As it turned out, the “dollars, yen and euros” that the Bank of England received in place of the gold have only continued to erode in value while paying a negligible to non-existent return. Gold, on the other hand, was selling for less than $300 per ounce at the time. Twelve years later, it rose to what many believe to be an interim peak of $1800 and is trading now in the $1200-1300 range. What would Britain give to have that 415 tonnes of gold back as it faces Brexit and is looking to undergird the international value of the pound?
We receive calls regularly from what I like to call the “Old Guard” – those who bought gold in the $300s, $400s and $500s, even the $600s. Some became very wealthy as a result of those early purchases. The most important result though is not the gains but the end result of preserving assets through some very difficult and dangerous times when others watched their wealth dissipate. When it comes to preserving assets, gold remains, in the most fundamental sense, the portfolio choice for all seasons.
––Michael J. Kosares
Gold as a deflation hedge
Gold as a disinflation hedge
Gold as a stagflation hedge
Gold as hyperinflation hedge
Gold as the portfolio choice for all seasons
A chronology of panics, mania, crashes and collapses
A word on USAGOLD – USAGOLD ranks among the most reputable gold companies in the United States. Founded in the 1970s and still family-owned, it is one of the oldest and most respected names in the gold industry. USAGOLD has always attracted a certain type of investor – one looking for a high degree of reliability and market insight coupled with a professional client (rather than customer) approach to precious metals ownership. We are large enough to provide the advantages of scale, but not so large that we do not have time for you. (We invite your visit to the Better Business Bureau website to review our five-star, zero-complaint record. The report includes a large number of verified customer reviews.)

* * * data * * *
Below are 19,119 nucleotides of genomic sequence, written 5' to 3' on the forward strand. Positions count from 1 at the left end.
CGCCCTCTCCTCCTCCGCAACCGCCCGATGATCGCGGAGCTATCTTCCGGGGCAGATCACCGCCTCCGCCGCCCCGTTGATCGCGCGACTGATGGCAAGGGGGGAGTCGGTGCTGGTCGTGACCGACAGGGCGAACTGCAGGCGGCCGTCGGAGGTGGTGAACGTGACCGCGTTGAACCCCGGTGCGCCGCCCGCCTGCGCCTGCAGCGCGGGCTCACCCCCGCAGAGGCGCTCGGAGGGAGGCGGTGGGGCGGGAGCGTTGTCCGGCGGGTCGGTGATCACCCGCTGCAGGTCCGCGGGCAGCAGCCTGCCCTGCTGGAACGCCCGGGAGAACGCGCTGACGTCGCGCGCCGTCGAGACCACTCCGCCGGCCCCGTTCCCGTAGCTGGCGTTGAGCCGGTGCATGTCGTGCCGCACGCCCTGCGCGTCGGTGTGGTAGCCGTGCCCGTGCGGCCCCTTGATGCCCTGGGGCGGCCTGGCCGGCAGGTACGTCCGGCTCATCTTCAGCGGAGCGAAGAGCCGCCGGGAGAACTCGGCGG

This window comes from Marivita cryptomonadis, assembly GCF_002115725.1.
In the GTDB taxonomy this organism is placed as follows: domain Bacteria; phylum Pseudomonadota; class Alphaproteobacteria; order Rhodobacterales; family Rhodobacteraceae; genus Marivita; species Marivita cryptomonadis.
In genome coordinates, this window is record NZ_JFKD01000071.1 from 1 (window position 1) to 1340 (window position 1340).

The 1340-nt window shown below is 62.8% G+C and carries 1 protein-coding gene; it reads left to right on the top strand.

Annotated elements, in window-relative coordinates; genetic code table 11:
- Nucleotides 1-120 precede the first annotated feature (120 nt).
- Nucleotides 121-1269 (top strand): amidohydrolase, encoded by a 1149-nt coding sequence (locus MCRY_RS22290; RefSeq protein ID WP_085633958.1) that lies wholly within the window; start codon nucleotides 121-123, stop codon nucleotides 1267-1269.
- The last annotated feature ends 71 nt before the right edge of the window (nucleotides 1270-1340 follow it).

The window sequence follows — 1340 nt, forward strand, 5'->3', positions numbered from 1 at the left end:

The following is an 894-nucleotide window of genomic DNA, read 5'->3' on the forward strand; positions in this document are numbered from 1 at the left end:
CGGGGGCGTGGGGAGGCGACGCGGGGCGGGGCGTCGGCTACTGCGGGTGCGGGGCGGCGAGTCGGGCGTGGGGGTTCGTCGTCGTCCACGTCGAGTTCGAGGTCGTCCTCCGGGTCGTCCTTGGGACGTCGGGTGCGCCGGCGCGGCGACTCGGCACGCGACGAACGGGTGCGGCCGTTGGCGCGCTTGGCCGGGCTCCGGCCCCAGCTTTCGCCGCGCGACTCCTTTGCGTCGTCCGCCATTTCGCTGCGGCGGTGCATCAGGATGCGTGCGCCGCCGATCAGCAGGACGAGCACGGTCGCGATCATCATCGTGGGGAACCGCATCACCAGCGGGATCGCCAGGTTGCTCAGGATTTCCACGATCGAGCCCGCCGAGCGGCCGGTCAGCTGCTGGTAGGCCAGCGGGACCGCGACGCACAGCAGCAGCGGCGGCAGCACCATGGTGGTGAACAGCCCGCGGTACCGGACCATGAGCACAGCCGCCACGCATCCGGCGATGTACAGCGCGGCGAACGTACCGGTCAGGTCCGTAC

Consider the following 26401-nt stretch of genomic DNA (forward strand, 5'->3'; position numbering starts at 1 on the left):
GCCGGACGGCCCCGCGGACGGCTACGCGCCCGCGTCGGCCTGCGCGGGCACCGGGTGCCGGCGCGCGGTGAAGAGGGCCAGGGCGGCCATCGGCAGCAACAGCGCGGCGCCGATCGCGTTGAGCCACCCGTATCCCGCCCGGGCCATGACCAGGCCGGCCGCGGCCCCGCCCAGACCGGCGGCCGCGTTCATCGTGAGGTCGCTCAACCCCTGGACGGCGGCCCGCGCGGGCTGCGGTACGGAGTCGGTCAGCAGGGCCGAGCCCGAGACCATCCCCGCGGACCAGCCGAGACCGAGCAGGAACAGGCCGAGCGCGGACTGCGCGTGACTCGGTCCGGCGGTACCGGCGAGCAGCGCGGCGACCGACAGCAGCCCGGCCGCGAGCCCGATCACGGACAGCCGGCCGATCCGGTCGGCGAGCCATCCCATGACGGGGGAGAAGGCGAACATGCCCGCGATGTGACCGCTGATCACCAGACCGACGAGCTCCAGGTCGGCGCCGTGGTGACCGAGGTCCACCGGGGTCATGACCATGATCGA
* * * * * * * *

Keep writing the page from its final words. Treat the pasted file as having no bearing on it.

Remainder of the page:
Disclaimer – Opinions expressed on the USAGOLD.com website do not constitute an offer to buy or sell, or the solicitation of an offer to buy or sell any precious metals product, nor should they be viewed in any way as investment advice or advice to buy, sell or hold. USAGOLD, Inc. recommends the purchase of physical precious metals for asset preservation purposes, not speculation. Utilization of these opinions for speculative purposes is neither suggested nor advised. Commentary is strictly for educational purposes, and as such USAGOLD does not warrant or guarantee the accuracy, timeliness or completeness of the information found here.
Michael J. Kosares is the founder of USAGOLD, author of The ABCs of Gold Investing – How To Protect and Build Your Wealth With Gold [Three Editions], and the firm’s publications editor.